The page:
A new spin-off of I-Citz and the now-defunct City Vision, City 1st try harder than the other parties to act like they’re not a party. I challenged them about this on their Facebook page and while Ngaire Button responded, she didn’t give me a good explanation of what makes her party not really a party. There were a few more comments today, but before I got a chance to read them, they deleted the whole thread and seem to have disabled all comments on their page. Thankfully I was paranoid enough to expect this and save some screenshots.
Saying the names of these ‘independent’ parties with a Sean Connery accent seems to make them more accurate.
A ‘network of the like-minded’ ≃ ??? Greens ??? Student Volunteer Army ??? Gap Filler ??? A Paradise Built in Hell ??? Well-meaning yuppies ???
I learned today that apparently four other council candidates are standing as a loose alliance – Raf Manji, Vicki Buck, Ali Jones (more on them below) and Erin Jackson.
They’re not using shared branding and they don’t have a group name, but they know each other, agreed to stand in four different wards, and seem to be into the same kind of things: participatory democracy and budgeting, environmental sustainability, community collaboration, ‘e-democracy’ and social entrepreneurship. All four are endorsed by It’s Our City.
They’re arguably just as much of a party as the others, and perhaps a lot of the same criticisms I’m making to City 1st apply to them too. But I think they’re a more genuine alternative to ‘party politics’ than City 1st – they seem to have a quite different view of how to do democracy. They also seem more genuinely bipartisan – they seem keen to work with Dalziel as mayor, and they seem more left than right, but not in really a traditional sense. But they’re enthusiastically endorsed by the right-leaning Sam Johnson, who’s not standing this time but he’s amongst their group.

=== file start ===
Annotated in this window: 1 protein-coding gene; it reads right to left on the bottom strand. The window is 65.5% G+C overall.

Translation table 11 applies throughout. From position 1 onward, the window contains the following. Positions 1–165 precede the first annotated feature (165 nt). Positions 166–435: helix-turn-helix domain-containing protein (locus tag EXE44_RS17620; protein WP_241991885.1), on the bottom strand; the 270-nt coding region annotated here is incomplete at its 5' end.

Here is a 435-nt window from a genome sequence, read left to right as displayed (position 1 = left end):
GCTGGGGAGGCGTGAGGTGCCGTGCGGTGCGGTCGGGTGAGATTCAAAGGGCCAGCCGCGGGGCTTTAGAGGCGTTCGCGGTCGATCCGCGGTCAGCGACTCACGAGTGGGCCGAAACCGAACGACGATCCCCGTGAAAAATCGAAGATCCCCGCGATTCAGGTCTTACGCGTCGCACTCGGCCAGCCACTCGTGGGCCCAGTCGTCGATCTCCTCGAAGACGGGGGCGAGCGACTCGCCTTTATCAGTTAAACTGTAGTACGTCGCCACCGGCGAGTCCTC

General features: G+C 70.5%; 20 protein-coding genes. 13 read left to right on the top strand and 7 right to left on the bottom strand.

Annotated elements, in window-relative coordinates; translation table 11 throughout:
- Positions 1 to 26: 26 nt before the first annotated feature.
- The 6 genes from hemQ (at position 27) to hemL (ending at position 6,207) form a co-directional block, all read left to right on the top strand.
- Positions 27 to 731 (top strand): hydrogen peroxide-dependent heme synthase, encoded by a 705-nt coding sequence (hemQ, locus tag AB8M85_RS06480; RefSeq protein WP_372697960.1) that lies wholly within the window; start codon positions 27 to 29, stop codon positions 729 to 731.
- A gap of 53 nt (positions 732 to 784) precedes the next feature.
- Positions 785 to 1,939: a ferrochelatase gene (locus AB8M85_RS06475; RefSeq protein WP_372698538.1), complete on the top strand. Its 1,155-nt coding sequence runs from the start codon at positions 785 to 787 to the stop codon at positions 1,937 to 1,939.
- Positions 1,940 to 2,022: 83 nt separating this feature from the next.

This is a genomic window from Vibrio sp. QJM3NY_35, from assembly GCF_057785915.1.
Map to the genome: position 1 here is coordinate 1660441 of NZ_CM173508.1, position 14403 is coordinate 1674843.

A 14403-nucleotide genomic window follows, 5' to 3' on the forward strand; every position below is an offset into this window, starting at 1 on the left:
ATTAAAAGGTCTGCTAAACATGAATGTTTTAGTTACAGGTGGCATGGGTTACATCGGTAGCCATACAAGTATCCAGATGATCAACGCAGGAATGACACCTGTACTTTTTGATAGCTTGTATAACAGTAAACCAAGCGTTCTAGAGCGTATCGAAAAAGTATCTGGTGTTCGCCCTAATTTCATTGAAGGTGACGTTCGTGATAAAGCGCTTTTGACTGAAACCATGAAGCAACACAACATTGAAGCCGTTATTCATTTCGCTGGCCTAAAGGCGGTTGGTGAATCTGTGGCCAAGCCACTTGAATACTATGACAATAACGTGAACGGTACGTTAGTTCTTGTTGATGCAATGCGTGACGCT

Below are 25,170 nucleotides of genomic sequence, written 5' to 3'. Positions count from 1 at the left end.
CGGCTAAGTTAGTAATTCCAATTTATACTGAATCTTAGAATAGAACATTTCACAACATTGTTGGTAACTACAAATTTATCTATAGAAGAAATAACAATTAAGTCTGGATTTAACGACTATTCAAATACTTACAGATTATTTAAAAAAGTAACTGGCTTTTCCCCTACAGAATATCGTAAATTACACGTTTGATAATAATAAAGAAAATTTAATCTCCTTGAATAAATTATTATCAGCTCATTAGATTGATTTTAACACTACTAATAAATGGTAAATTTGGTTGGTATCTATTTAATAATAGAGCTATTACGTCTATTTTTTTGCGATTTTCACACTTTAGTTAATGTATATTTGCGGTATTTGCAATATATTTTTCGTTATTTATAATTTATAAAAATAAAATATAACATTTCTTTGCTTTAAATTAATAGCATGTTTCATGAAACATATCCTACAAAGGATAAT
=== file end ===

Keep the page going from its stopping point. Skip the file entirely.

At least, this is the impression I got from the one not-very-critical article I read. I’m not sure how reliable that article is (Gen Y? Really? Vicki Buck was mayor when Gen Y-ers were born). Seems interesting though.
3. Who are the independents?
The best way to find out about unaffiliated independents seems to be to google them and see what they’ve done before, and check if they have blogs etc. I can only comment on a few…
Fendalton/Waimairi: Raf Manji seems an intelligent guy with his finger in a lot of pies. My impression was that Faimeh Burke is most famous for her husband, Sir Kerry Burke, a former Labour MP and one of the ECan councillors the government dumped in 2010 (but see Jean-Luc’s comment below).
Riccarton/Wigram: Vicki Buck is bringing herself back (yet sadly without taking great pun opportunities). She was a popular (independent) mayor from 1989 to 1998 and since then has worked in clean energy and set up Unlimited and Discovery One schools.
4. How about the mayoral candidates?
Lianne Dalziel = Labour
I almost forgot to the mention the mayoral race, because it seems to be in the bag for Lianne Dalziel (but please nobody mention seismic shifts). Dalziel is running as an independent but she’s been a Labour party MP since 1990 (she’s stepping down to run for mayor). Since the earthquake she seems to have battled for the people of Christchurch better than most local MPs, particularly for her Christchurch East electorate. It’s a shame she won’t get a chance to take Gerry Brownlee’s job when the next Labour government gets in. But I think she’ll make a pretty good mayor, particularly if she follows through on social housing promises.
A fun fact about Dalziel that you won’t read elsewhere: as an idealistic teenager just returned from Cambodia, I e-mailed every MP and asked them to sponsor me for the 40 Hour Famine. Lianne Dalziel was the only one who did – she sponsored me $40.
Paul Lonsdale ≃ National/Business
Dalziel’s main competition, Paul Lonsdale, is best-known as manager of the Central City Business Association, which meant driving the youths away from the Hack circle before the earthquake, and managing the Re-Start container mall after it. He thinks political organisations should be run like businesses rather than political organisations (so he’s moving in the opposite direction to the ‘post-corporate’ democratic ideas of Manji et al).
Following a familiar theme, Lonsdale claims to be “completely apolitical,” but all his friends seem to be National Party/I-Citz members, and he thinks we need to work alongside Brownlee et al rather than challenging them. He also thinks dumping ECan democracy and selling council assets makes sense.